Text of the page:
Judge rules Trudy Martinez has no right to in-person pre-sentence interview

  • Judge William Johnson wrote Trudy Martinez has no right to an in-person interview with the probation officers preparing her pre-sentence report
  • Martinez pleaded guilty in March 2020 to voluntary manslaughter and a firearm enhancement
  • Alonzo Padilla’s motion does not appear in court records and he did not respond to questions about the possible improper sealing of his motion

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Update: Trudy Martinez’s sentencing hearing has been moved to 1:30 p.m., Nov. 30, 2020.

ALBUQUERQUE, N.M. — Trudy Martinez, 29, of Twin Lakes, has no right to an in-person interview with the federal probation officers tasked with preparing a pre-sentence report and determining the range of her suggested sentence, a federal district court judge ruled.

Trudy Martinez

Martinez pleaded guilty on March 16, 2020, to voluntary manslaughter and a firearms enhancement for shooting her sister-in-law Cornelia McCabe with an AR-15 on April 26, 2019. She faces a sentence of 10 to 15 years.

In an Aug. 18, 2020 order, District Judge William Johnson wrote he would grant Alonzo Padilla‘s motion to continue sentencing the case, but only because there was good cause and not because he agreed with Padilla’s position that Martinez was entitled to an in-person interview. He continued sentencing until Nov. 30, 2020.

“To be clear, Defendant is not entitled to an in-person interview with Probation for the purposes of completing her PSR,” Johnson wrote. “In fact, the Court finds her insistence on an in-person interview to be unreasonable, especially when she cites no legal authority which would require an in person interview, or even that an interview is required at all.”

Either Padilla or Irma Rivas, the other attorney representing Martinez, filed a motion on July 21, 2020, and in it said that he wanted a 90-day continuance “in order for an in-person presentence interview to be conducted given ‘the serious nature of this case,'” according to a response in opposition filed on July 23, 2020, by prosecutor Thomas Aliberti.

Padilla’s motion was numbered 36 and does not appear in the court docket. It also does not appear that Padilla filed a motion, or for permission to seal his motion to continue the case. Padilla, a public defender, did not return a request for information about his motion.

Writing in New Mexico In Depth, Jeff Proctor illuminated a pattern and practice by prosecutors and public defenders to improperly seal documents in federal criminal cases, contrary to local and federal rules on sealing procedures.

“Judges, not lawyers, are supposed to decide which documents are made available to the public and which should remain secret through an established protocol based in part on decades of case law: Attorneys must submit a written request asking a judge to seal records and a judge must consent before records are sealed,” Proctor wrote.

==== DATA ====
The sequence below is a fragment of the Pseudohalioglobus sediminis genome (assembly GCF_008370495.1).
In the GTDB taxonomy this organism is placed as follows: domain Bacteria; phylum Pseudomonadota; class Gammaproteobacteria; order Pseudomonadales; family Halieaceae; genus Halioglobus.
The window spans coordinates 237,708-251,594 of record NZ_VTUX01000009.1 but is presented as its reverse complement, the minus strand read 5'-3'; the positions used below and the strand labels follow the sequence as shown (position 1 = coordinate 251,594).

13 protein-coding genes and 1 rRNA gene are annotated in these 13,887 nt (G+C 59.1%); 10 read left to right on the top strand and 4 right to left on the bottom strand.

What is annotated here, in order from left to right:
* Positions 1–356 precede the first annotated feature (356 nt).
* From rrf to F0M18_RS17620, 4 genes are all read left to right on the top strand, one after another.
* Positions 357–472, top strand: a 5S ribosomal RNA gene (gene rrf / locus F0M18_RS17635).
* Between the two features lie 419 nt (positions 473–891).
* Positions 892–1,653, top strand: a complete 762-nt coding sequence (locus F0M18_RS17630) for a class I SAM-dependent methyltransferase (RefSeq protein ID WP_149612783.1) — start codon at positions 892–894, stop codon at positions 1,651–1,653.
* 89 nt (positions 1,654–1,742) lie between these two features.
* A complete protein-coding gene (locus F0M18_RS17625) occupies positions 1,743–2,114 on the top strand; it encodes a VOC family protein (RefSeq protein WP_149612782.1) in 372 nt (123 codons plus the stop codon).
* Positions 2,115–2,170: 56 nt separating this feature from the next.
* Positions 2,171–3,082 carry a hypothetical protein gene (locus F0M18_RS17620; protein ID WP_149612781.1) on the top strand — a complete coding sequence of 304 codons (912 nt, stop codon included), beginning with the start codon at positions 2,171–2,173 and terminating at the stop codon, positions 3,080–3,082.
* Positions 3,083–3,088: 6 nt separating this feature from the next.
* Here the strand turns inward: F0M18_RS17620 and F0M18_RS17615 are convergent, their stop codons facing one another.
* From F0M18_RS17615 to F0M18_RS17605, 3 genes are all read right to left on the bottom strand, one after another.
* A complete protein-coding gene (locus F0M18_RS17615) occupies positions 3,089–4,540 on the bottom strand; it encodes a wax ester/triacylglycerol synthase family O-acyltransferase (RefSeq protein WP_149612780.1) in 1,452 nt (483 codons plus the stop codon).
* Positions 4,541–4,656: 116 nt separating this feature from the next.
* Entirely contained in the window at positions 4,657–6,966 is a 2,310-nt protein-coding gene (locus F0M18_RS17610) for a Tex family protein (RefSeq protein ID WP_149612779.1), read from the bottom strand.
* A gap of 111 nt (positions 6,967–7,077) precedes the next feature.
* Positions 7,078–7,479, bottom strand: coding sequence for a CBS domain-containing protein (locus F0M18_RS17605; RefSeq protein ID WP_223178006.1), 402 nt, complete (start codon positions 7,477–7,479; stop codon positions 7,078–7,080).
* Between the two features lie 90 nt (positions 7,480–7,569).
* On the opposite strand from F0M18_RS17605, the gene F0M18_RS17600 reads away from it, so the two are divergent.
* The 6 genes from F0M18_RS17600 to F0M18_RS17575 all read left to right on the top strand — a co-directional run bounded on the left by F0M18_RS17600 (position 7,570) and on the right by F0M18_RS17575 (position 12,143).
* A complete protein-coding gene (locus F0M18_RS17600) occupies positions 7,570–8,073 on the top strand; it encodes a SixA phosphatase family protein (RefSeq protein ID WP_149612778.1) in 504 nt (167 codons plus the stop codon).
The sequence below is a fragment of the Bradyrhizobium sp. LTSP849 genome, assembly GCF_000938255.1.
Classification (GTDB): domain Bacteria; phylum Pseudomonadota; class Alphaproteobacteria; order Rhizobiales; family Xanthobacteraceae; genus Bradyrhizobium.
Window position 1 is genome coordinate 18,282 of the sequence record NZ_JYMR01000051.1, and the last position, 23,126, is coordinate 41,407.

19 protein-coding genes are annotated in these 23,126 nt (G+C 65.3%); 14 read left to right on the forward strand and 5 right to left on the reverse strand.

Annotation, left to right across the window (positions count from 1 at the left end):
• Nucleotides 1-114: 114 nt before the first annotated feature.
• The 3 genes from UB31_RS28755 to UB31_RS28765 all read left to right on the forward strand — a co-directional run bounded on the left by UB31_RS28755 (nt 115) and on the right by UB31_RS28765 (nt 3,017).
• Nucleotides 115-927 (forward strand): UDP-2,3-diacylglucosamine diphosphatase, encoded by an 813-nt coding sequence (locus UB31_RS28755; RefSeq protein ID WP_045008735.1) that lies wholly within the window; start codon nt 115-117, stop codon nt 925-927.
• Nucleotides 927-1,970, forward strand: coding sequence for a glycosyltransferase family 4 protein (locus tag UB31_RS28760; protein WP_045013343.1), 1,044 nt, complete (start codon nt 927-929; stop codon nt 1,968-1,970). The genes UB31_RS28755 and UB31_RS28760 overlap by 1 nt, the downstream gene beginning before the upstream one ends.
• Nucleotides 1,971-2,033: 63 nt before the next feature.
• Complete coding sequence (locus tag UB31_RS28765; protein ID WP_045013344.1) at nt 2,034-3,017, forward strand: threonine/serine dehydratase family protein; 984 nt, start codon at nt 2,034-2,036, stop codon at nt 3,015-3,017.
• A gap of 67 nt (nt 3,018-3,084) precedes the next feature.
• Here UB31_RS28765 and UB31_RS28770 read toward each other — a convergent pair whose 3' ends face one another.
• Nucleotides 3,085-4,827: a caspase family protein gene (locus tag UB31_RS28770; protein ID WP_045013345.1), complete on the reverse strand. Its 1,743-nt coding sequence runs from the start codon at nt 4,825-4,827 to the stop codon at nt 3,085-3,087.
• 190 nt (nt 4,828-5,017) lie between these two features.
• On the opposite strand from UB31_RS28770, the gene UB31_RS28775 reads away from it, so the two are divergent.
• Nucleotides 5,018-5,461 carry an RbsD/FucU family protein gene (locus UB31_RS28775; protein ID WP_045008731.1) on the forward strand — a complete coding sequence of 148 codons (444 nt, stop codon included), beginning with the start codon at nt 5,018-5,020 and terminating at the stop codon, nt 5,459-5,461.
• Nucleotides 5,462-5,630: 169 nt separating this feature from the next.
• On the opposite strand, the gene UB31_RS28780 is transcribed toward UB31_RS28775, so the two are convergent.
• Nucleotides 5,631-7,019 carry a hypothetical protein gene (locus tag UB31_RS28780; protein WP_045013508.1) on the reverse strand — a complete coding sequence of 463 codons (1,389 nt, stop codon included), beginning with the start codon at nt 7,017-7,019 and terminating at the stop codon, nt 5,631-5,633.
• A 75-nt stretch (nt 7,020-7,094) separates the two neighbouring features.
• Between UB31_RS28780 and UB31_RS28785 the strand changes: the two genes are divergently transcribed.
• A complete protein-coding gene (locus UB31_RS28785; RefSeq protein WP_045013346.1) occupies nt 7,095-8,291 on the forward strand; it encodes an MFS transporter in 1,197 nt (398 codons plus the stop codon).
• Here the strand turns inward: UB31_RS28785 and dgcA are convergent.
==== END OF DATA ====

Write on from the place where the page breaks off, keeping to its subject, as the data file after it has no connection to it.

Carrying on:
At the heart of Padilla’s request, which may be sealed in violation of court rules, is the demand that she be interviewed in person by probation. In-person interviews are problematic because of the coronavirus pandemic, according to court filings.

“The Court has no way of determining how long the pandemic and the corresponding ban on in-person visits at the Santa Fe Detention Center will last, or when an in-person interview can be safely conducted in the foreseeable future.” Johnson wrote.

Probation officers are “routinely” interviewing people in other criminal cases, leading Johnson to be at a “total loss to understand how Defendant is prejudiced if she’s interviewed by Probation with her
counsel participating utilizing videoconferencing or telephonic equipment.”

Johnson wrote he was admonishing Padilla that he will not grant further continuances solely because she wants an in-person interview.

“The PSR will be completed, with or without Defendant’s cooperation,” Johnson wrote. “The Court will consider Defendant’s ability to participate waived if she refuses to cooperate unless the interview is conducted in-person.”

Johnson wrote that Padilla also asked for more time to interview members of Martinez’s family, on the Navajo Nation, who are disproportionately impacted by the pandemic.

Sentencing is currently set for 9:30 a.m., Nov. 30 in the Cimarron courtroom in Albuquerque and will likely be available via video conference. (Update: Sentencing has been moved to 1:30 p.m.)

According to the plea deal, Martinez intentionally killed McCabe during a sudden quarrel and therefore, without malice.

One of McCabe’s children told investigators she witnessed her mother’s killing and that Martinez first pushed her mother before going back to her truck to retrieve an AR-15 carbine, which she then loaded in the house, FBI Agent Jeffrey Wright wrote in an affidavit for an arrest warrant. McCabe is referred to as “Jane Doe” in his affidavit.

“DOE attempted to take the rifle away from Martinez,” Wright wrote. “As DOE approached MARTINEZ at the entrance to the Hogan, MARTINEZ pointed the rifle at DOE and fired the weapon two times. The first round missed DOE, but the second round struck DOE in the abdomen, after which DOE fell to the floor.”

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